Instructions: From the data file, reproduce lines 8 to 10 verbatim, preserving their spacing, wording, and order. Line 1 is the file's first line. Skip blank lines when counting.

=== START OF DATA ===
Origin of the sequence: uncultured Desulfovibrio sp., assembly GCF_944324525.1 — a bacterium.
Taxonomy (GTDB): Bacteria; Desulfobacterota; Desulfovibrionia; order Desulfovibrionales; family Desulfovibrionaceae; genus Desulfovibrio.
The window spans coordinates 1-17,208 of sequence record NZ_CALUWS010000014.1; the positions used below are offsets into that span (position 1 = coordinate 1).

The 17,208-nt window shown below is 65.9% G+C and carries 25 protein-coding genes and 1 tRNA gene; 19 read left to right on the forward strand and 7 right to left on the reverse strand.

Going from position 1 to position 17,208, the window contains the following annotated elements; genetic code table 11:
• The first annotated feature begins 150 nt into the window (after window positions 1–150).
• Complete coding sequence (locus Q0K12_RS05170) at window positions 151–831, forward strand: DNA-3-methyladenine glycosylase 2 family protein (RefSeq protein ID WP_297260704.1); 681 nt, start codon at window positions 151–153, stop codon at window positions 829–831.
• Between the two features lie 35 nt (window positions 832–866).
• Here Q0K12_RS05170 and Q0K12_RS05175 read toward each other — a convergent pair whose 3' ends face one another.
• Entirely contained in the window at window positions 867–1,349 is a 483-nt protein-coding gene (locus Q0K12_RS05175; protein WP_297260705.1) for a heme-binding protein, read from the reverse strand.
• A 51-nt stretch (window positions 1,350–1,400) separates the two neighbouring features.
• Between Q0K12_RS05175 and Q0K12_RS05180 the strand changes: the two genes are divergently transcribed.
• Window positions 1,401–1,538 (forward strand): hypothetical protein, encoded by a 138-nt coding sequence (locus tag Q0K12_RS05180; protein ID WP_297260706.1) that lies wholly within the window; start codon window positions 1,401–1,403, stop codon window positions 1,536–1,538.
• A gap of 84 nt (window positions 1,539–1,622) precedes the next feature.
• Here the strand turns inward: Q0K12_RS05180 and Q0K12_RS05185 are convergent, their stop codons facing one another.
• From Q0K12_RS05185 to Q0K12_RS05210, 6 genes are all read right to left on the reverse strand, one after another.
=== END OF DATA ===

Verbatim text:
• Between the two features lie 35 nt (window positions 832–866).
• Here Q0K12_RS05170 and Q0K12_RS05175 read toward each other — a convergent pair whose 3' ends face one another.
• Entirely contained in the window at window positions 867–1,349 is a 483-nt protein-coding gene (locus Q0K12_RS05175; protein WP_297260705.1) for a heme-binding protein, read from the reverse strand.